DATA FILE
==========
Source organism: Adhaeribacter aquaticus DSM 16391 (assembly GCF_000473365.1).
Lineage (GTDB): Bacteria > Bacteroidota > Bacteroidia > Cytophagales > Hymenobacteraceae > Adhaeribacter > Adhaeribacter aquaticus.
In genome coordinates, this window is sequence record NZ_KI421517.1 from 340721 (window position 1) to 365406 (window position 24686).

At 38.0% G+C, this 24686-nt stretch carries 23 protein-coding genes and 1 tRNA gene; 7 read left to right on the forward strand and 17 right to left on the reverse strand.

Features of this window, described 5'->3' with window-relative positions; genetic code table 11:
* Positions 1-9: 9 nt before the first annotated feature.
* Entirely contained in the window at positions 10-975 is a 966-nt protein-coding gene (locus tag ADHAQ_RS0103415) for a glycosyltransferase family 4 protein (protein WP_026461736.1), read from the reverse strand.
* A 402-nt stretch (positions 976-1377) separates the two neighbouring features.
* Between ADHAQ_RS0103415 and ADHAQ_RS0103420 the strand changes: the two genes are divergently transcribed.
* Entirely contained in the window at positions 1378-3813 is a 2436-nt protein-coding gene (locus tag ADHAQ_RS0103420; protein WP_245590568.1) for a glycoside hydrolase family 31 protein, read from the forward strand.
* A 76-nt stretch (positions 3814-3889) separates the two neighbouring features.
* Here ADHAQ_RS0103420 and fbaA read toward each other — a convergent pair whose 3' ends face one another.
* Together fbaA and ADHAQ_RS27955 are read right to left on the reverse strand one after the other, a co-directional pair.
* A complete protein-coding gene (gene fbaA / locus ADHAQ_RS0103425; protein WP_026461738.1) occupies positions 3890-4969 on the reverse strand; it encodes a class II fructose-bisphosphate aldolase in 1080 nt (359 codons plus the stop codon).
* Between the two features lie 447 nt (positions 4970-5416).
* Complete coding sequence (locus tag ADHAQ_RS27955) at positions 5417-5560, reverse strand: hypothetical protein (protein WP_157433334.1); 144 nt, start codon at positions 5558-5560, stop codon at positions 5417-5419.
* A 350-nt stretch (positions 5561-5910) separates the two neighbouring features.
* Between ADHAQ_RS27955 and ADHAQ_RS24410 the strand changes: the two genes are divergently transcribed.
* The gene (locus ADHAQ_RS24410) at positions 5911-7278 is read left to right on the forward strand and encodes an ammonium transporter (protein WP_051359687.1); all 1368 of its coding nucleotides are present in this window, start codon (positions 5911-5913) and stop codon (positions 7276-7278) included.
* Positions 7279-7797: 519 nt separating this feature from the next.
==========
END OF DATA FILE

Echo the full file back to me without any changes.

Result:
Source organism: Adhaeribacter aquaticus DSM 16391 (assembly GCF_000473365.1).
Lineage (GTDB): Bacteria > Bacteroidota > Bacteroidia > Cytophagales > Hymenobacteraceae > Adhaeribacter > Adhaeribacter aquaticus.
In genome coordinates, this window is sequence record NZ_KI421517.1 from 340721 (window position 1) to 365406 (window position 24686).

At 38.0% G+C, this 24686-nt stretch carries 23 protein-coding genes and 1 tRNA gene; 7 read left to right on the forward strand and 17 right to left on the reverse strand.

Features of this window, described 5'->3' with window-relative positions; genetic code table 11:
* Positions 1-9: 9 nt before the first annotated feature.
* Entirely contained in the window at positions 10-975 is a 966-nt protein-coding gene (locus tag ADHAQ_RS0103415) for a glycosyltransferase family 4 protein (protein WP_026461736.1), read from the reverse strand.
* A 402-nt stretch (positions 976-1377) separates the two neighbouring features.
* Between ADHAQ_RS0103415 and ADHAQ_RS0103420 the strand changes: the two genes are divergently transcribed.
* Entirely contained in the window at positions 1378-3813 is a 2436-nt protein-coding gene (locus tag ADHAQ_RS0103420; protein WP_245590568.1) for a glycoside hydrolase family 31 protein, read from the forward strand.
* A 76-nt stretch (positions 3814-3889) separates the two neighbouring features.
* Here ADHAQ_RS0103420 and fbaA read toward each other — a convergent pair whose 3' ends face one another.
* Together fbaA and ADHAQ_RS27955 are read right to left on the reverse strand one after the other, a co-directional pair.
* A complete protein-coding gene (gene fbaA / locus ADHAQ_RS0103425; protein WP_026461738.1) occupies positions 3890-4969 on the reverse strand; it encodes a class II fructose-bisphosphate aldolase in 1080 nt (359 codons plus the stop codon).
* Between the two features lie 447 nt (positions 4970-5416).
* Complete coding sequence (locus tag ADHAQ_RS27955) at positions 5417-5560, reverse strand: hypothetical protein (protein WP_157433334.1); 144 nt, start codon at positions 5558-5560, stop codon at positions 5417-5419.
* A 350-nt stretch (positions 5561-5910) separates the two neighbouring features.
* Between ADHAQ_RS27955 and ADHAQ_RS24410 the strand changes: the two genes are divergently transcribed.
* The gene (locus ADHAQ_RS24410) at positions 5911-7278 is read left to right on the forward strand and encodes an ammonium transporter (protein WP_051359687.1); all 1368 of its coding nucleotides are present in this window, start codon (positions 5911-5913) and stop codon (positions 7276-7278) included.
* Positions 7279-7797: 519 nt separating this feature from the next.